The ground reality is the existence of chilling multiple stories of living in a militarized zone. By average estimates 150-200 civilians have been killed by Indian security forces between 2016 and 2018. Hundreds have been injured, atleast 200 fully or partially blinded and many others have suffered major disabilities. Violence is the norm. The Indian government operating solely through its security apparatus has just one policy – kill and brutalise. The only variable is the change from one so-called ‘non-lethal’ weapon to another. Eventually, they all lethally kill and maim people. Human suffering goes deep, finding expression in the swelling size of funerals as a monument to grief or in the street protests as the only retaliation. The random street protests where stones are the weapon of the unarmed and rained with immense ferocity, often also sense of precision, may have declined but the protests around encounter sites, obvious attempts to help the militants against security forces, have not. The landscape of deaths, proliferating grave-yards and ravaged houses, bombed and destroyed after encounters, are all real, call it what you may – ‘Operation All Out’ or nothing at all. It all comes at an extra cost which goes beyond human suffering including the massive and disproportionate loss of security personnel, India’s vital human resource reduced to a scoreboard count and forgotten about beneath the celebration of “killing militants” and tags of “remarkable year”.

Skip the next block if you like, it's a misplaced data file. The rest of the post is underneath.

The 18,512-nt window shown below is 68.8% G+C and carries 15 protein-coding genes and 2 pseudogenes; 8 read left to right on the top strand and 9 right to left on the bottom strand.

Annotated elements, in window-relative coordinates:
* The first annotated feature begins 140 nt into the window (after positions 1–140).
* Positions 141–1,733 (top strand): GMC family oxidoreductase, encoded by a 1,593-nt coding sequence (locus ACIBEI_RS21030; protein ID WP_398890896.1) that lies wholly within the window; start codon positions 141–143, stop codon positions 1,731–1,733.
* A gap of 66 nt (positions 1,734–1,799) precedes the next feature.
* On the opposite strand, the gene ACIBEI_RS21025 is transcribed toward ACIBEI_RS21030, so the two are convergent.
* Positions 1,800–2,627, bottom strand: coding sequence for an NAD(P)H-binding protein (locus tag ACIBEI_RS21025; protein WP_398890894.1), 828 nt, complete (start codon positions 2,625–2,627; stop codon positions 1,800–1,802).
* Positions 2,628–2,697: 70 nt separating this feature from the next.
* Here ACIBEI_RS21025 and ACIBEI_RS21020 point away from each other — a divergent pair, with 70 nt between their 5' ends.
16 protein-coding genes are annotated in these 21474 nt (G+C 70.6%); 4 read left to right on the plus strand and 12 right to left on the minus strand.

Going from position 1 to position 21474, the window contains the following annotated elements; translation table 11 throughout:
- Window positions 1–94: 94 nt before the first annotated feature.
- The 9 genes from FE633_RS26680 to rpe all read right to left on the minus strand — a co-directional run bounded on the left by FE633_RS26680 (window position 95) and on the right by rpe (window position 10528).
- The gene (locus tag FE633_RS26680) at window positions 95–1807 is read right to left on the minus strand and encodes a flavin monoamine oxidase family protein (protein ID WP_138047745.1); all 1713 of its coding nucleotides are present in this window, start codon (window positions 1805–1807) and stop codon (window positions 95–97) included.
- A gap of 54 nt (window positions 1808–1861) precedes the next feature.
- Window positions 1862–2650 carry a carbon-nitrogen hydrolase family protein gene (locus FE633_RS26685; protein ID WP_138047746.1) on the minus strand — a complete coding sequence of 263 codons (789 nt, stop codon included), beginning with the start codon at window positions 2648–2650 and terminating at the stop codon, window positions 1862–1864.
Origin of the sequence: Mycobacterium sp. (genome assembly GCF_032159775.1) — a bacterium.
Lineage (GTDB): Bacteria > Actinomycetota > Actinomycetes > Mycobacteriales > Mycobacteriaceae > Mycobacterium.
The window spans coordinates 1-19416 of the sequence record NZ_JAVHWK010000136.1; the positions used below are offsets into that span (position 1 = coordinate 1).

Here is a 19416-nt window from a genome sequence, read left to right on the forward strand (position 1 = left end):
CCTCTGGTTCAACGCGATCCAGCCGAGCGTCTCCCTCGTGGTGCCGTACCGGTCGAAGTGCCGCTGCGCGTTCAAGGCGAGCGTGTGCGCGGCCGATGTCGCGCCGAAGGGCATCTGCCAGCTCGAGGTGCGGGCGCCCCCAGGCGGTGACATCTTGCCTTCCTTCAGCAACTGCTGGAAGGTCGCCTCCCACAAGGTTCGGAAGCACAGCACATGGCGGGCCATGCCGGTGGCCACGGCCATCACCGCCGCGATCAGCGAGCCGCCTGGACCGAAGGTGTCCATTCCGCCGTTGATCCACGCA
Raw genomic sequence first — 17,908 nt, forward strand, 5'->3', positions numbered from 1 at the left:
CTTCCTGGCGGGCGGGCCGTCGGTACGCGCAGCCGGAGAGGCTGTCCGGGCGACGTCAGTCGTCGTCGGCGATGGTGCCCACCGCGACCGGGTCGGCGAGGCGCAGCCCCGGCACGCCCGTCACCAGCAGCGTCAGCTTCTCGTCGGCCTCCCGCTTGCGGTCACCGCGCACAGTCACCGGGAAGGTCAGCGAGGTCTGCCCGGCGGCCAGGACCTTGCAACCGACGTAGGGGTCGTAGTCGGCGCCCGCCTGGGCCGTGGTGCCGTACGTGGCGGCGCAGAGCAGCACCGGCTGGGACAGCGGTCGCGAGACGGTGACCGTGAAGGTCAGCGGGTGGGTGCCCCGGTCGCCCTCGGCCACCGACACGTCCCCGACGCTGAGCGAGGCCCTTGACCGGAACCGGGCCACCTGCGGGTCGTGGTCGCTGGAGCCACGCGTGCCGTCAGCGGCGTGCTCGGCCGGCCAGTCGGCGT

The muscular policy being followed with all its elements of repression is staple diet for young Kashmiri men, often educated ones giving up bright career prospects, picking up the gun and fight back the state with passionate vengeance. Whether or not any of those young men I met in Pulwama were tempted with the idea of picking up the gun or subsequently did, experiences like theirs manifest the vulnerability of the youth and their victimization. It feeds young men to the unstoppable militancy. Despite all the repression, brutality and muscular policy, and the heavy economic and human resource cost of it, being officially pursued in a vain bid to stamp out militancy ironically ends up enhancing the level of militancy and increasing its venomous quotient. From the rural South, militancy related attacks are traveling to other parts including the heart of the summer capital with frequency.